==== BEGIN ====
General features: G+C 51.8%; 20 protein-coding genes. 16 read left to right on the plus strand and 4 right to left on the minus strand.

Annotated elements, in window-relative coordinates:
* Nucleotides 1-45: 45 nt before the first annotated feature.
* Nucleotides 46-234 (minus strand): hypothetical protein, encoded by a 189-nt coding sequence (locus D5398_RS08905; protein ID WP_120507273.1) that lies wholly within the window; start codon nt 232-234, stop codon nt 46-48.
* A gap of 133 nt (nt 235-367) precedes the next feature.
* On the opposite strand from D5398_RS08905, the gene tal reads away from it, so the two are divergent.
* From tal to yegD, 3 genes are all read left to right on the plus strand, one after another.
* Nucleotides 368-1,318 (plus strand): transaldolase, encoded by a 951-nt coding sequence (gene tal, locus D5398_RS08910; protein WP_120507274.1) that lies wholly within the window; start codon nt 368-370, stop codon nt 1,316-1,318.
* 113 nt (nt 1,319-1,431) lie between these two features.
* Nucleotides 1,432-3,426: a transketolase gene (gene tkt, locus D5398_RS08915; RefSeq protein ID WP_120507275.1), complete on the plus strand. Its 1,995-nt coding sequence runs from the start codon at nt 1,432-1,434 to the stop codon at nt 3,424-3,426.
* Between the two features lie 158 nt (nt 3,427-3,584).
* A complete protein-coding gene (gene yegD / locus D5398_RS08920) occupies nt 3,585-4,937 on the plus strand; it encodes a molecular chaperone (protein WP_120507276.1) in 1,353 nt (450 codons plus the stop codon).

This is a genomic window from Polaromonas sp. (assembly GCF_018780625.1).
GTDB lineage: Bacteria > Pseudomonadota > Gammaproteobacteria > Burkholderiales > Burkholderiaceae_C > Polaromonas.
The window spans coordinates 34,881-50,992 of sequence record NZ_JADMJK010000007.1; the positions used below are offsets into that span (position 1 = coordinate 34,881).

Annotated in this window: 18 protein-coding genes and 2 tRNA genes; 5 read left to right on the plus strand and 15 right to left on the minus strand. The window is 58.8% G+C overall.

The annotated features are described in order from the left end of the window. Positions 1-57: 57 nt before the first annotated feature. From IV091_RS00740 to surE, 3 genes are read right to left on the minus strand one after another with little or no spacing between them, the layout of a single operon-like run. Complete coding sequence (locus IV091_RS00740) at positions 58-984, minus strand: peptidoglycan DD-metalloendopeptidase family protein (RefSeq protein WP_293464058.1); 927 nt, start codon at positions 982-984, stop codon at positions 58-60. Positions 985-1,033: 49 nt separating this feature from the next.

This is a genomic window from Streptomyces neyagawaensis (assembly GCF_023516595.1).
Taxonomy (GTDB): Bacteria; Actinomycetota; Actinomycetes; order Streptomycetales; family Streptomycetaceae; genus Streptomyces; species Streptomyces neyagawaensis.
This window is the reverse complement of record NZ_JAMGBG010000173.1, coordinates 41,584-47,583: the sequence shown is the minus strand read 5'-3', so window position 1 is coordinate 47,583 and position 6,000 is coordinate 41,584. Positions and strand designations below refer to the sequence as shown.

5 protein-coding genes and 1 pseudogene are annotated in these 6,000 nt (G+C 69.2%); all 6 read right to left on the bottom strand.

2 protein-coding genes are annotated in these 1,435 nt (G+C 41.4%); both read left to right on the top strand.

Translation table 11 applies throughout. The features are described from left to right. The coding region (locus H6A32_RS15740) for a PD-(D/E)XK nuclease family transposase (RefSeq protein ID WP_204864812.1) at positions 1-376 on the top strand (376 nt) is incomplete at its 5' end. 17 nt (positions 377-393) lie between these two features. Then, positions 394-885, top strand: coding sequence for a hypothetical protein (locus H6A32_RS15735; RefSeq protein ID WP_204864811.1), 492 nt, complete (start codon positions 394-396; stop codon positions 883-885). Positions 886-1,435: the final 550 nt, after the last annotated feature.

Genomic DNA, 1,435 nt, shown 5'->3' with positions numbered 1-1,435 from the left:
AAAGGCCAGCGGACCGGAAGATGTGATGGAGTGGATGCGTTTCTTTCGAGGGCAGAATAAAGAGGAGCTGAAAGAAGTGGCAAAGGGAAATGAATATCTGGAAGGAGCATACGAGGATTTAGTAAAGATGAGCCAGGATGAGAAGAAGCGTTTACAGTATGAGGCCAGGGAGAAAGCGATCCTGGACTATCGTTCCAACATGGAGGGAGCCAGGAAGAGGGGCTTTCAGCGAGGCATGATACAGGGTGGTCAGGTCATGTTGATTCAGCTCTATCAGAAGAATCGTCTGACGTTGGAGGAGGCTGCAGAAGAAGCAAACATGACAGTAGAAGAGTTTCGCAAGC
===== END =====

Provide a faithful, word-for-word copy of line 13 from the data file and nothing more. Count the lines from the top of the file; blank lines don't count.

This is a genomic window from Polaromonas sp. (assembly GCF_018780625.1).